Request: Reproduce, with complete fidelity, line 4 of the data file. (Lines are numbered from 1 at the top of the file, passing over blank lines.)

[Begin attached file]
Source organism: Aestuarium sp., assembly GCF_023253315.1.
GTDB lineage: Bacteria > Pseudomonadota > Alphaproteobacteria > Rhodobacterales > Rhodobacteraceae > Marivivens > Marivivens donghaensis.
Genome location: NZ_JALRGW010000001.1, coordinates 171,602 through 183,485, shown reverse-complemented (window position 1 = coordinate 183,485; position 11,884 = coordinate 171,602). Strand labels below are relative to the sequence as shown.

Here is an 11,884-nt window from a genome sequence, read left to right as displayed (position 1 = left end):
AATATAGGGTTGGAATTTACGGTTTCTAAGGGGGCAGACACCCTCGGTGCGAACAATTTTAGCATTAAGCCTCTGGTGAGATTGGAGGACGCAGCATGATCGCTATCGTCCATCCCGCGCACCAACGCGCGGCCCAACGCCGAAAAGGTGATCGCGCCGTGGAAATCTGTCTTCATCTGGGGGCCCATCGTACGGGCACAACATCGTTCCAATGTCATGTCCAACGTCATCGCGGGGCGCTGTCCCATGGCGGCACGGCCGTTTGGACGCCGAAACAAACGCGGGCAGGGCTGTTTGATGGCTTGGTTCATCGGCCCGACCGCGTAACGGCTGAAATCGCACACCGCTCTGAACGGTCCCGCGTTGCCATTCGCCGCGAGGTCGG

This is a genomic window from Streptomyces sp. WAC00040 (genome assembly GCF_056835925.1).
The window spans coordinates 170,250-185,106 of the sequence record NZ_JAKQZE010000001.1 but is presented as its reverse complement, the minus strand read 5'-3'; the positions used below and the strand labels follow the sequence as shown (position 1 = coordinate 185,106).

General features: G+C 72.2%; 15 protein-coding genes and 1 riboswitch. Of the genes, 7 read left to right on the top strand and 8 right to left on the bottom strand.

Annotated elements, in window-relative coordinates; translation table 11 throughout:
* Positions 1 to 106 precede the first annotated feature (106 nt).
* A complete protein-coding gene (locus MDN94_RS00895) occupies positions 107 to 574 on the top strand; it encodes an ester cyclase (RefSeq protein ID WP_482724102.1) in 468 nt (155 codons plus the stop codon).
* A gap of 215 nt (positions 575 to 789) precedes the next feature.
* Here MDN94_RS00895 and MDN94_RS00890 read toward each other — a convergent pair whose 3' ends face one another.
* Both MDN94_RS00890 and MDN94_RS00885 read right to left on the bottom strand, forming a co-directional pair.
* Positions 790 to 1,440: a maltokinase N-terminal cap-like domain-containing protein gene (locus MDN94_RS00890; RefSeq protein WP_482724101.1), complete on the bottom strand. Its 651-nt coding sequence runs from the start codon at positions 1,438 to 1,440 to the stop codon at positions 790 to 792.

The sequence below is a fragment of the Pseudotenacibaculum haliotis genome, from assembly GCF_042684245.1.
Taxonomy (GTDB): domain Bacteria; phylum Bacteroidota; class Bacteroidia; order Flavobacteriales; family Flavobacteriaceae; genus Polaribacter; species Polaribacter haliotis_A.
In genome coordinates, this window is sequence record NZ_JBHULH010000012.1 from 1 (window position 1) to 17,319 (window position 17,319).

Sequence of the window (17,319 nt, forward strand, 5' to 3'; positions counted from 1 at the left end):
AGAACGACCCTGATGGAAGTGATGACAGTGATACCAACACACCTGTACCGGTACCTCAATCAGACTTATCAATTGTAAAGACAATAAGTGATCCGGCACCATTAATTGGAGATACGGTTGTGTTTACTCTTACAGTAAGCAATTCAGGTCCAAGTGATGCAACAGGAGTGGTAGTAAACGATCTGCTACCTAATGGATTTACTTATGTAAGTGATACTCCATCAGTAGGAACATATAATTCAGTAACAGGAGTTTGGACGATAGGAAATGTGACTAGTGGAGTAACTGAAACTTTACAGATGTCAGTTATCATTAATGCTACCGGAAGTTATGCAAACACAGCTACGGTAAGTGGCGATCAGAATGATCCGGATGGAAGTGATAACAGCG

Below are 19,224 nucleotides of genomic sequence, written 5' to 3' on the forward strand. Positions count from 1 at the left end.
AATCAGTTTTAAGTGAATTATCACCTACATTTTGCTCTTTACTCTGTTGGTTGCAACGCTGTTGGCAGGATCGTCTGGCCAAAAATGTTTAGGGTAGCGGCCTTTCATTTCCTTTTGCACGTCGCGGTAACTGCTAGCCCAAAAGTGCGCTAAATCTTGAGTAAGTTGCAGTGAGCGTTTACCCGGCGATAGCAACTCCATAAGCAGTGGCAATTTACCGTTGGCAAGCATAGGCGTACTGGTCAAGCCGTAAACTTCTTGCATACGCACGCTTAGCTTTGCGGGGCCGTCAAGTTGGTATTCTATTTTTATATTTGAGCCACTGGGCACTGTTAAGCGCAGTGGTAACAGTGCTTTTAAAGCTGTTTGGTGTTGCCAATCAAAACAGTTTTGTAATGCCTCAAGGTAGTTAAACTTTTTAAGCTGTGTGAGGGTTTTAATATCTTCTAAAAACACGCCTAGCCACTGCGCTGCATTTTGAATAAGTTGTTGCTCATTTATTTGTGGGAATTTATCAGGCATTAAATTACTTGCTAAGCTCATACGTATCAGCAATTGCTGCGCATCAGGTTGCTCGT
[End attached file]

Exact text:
Here is an 11,884-nt window from a genome sequence, read left to right as displayed (position 1 = left end):